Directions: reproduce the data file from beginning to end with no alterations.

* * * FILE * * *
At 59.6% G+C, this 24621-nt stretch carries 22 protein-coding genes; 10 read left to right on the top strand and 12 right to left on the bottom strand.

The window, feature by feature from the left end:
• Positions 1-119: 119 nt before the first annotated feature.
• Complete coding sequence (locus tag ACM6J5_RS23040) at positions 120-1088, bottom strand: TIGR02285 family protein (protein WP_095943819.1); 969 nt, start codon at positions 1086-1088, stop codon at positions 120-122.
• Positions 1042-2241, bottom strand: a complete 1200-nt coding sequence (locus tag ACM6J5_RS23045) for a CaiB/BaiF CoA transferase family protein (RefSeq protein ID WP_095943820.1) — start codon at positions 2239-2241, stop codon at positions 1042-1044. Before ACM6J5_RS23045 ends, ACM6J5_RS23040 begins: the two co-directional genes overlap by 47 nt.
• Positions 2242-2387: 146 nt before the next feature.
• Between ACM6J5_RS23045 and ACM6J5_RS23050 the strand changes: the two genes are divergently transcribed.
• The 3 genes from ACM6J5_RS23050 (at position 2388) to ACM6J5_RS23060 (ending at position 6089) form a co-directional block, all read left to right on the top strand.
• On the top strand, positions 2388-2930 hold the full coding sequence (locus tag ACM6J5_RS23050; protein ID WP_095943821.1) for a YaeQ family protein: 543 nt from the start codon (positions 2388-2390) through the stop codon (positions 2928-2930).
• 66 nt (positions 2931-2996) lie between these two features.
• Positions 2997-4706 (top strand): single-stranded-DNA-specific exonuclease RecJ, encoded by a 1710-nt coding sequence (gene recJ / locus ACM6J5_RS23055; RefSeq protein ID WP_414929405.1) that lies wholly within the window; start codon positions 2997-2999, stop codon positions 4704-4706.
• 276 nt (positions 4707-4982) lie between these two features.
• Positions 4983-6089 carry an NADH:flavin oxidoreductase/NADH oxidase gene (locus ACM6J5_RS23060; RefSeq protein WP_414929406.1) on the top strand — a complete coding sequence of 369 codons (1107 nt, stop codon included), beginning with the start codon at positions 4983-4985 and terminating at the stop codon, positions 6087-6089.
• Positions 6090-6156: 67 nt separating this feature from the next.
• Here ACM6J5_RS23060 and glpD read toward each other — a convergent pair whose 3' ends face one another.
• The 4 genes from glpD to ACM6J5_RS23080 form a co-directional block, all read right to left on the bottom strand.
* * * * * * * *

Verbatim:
At 59.6% G+C, this 24621-nt stretch carries 22 protein-coding genes; 10 read left to right on the top strand and 12 right to left on the bottom strand.

The window, feature by feature from the left end:
• Positions 1-119: 119 nt before the first annotated feature.
• Complete coding sequence (locus tag ACM6J5_RS23040) at positions 120-1088, bottom strand: TIGR02285 family protein (protein WP_095943819.1); 969 nt, start codon at positions 1086-1088, stop codon at positions 120-122.
• Positions 1042-2241, bottom strand: a complete 1200-nt coding sequence (locus tag ACM6J5_RS23045) for a CaiB/BaiF CoA transferase family protein (RefSeq protein ID WP_095943820.1) — start codon at positions 2239-2241, stop codon at positions 1042-1044. Before ACM6J5_RS23045 ends, ACM6J5_RS23040 begins: the two co-directional genes overlap by 47 nt.
• Positions 2242-2387: 146 nt before the next feature.
• Between ACM6J5_RS23045 and ACM6J5_RS23050 the strand changes: the two genes are divergently transcribed.
• The 3 genes from ACM6J5_RS23050 (at position 2388) to ACM6J5_RS23060 (ending at position 6089) form a co-directional block, all read left to right on the top strand.
• On the top strand, positions 2388-2930 hold the full coding sequence (locus tag ACM6J5_RS23050; protein ID WP_095943821.1) for a YaeQ family protein: 543 nt from the start codon (positions 2388-2390) through the stop codon (positions 2928-2930).
• 66 nt (positions 2931-2996) lie between these two features.
• Positions 2997-4706 (top strand): single-stranded-DNA-specific exonuclease RecJ, encoded by a 1710-nt coding sequence (gene recJ / locus ACM6J5_RS23055; RefSeq protein ID WP_414929405.1) that lies wholly within the window; start codon positions 2997-2999, stop codon positions 4704-4706.
• 276 nt (positions 4707-4982) lie between these two features.
• Positions 4983-6089 carry an NADH:flavin oxidoreductase/NADH oxidase gene (locus ACM6J5_RS23060; RefSeq protein WP_414929406.1) on the top strand — a complete coding sequence of 369 codons (1107 nt, stop codon included), beginning with the start codon at positions 4983-4985 and terminating at the stop codon, positions 6087-6089.
• Positions 6090-6156: 67 nt separating this feature from the next.
• Here ACM6J5_RS23060 and glpD read toward each other — a convergent pair whose 3' ends face one another.
• The 4 genes from glpD to ACM6J5_RS23080 form a co-directional block, all read right to left on the bottom strand.